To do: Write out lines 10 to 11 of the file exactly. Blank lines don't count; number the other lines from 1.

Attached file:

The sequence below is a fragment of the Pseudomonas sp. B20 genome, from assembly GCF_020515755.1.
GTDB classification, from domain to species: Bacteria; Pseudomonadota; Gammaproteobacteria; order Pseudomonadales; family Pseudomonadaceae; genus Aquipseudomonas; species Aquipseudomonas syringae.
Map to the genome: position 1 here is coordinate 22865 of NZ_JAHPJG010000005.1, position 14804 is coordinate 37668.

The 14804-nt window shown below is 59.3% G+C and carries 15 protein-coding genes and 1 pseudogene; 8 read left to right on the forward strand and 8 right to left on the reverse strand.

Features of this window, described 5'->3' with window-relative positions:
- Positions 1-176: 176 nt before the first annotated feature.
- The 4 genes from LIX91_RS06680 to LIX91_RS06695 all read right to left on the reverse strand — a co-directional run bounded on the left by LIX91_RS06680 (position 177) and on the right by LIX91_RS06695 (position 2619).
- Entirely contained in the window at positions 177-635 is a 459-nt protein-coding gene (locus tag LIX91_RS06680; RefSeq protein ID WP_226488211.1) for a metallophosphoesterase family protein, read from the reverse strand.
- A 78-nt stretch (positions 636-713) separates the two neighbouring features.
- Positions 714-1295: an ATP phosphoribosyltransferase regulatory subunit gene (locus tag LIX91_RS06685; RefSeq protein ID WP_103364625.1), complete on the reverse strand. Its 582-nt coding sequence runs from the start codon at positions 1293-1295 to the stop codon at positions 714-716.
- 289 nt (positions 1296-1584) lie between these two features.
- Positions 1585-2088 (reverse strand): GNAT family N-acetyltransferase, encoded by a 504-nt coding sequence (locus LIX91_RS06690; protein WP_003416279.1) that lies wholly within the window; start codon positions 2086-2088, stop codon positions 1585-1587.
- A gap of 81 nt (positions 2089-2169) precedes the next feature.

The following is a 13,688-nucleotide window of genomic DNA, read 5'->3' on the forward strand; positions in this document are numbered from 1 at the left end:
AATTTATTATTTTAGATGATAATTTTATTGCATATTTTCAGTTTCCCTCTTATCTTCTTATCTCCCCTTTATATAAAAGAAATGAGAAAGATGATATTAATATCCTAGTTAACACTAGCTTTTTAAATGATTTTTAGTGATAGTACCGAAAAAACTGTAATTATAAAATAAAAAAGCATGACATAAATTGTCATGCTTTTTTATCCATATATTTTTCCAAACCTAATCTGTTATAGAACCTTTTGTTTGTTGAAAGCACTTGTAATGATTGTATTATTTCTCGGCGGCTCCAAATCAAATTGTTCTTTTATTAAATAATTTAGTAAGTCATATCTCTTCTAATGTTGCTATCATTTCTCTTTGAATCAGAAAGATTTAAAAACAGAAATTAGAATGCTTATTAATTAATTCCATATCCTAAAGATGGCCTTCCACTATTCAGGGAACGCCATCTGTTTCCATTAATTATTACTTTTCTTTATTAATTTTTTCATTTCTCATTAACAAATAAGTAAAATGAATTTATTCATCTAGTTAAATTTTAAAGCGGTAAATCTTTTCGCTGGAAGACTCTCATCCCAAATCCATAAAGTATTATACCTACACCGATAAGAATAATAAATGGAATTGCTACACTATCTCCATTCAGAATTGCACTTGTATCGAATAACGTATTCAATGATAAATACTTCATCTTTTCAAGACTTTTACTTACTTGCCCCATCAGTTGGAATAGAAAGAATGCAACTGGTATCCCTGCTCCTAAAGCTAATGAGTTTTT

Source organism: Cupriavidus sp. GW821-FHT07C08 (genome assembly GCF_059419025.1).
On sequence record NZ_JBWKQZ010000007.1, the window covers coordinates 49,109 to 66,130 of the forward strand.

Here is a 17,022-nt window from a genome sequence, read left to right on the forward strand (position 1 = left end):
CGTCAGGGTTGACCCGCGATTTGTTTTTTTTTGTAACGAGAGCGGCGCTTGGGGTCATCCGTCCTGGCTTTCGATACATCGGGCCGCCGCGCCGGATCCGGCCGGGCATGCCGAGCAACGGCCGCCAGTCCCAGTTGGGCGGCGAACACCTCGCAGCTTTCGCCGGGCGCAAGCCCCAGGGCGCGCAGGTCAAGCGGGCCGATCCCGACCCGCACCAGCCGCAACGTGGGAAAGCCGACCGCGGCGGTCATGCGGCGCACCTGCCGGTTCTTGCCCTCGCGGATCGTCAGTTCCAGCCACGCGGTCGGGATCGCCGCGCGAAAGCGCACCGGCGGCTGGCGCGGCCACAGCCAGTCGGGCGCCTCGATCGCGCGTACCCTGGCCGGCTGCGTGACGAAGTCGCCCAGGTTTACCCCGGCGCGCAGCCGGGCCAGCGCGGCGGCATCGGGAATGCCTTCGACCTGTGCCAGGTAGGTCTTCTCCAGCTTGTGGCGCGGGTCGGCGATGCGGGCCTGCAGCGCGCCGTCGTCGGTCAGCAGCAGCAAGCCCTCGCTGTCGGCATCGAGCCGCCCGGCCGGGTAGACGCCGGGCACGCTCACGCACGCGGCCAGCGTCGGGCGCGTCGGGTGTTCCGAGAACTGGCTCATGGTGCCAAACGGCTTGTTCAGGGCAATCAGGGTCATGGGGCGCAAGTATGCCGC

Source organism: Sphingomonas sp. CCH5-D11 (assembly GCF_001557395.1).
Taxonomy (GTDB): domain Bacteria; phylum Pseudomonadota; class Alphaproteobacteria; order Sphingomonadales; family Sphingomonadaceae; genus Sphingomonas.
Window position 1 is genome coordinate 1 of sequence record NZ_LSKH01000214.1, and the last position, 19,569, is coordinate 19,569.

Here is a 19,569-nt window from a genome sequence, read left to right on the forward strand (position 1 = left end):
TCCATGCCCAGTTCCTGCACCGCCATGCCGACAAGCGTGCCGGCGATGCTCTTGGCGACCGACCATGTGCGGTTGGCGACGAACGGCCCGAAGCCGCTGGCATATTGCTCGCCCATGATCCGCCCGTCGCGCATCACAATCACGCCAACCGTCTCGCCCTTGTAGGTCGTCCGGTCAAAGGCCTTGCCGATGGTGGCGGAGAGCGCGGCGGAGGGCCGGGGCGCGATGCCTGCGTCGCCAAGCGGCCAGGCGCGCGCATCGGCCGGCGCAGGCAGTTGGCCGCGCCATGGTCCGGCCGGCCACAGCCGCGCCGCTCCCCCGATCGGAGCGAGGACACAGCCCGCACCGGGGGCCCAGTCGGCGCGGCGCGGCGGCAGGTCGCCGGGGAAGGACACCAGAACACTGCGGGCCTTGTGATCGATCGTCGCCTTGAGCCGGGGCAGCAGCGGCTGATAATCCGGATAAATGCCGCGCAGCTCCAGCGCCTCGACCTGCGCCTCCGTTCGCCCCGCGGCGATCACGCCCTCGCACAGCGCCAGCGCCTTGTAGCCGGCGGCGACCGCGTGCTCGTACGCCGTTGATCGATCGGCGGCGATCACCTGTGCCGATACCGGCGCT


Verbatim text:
- Positions 714-1295: an ATP phosphoribosyltransferase regulatory subunit gene (locus tag LIX91_RS06685; RefSeq protein ID WP_103364625.1), complete on the reverse strand. Its 582-nt coding sequence runs from the start codon at positions 1293-1295 to the stop codon at positions 714-716.
- 289 nt (positions 1296-1584) lie between these two features.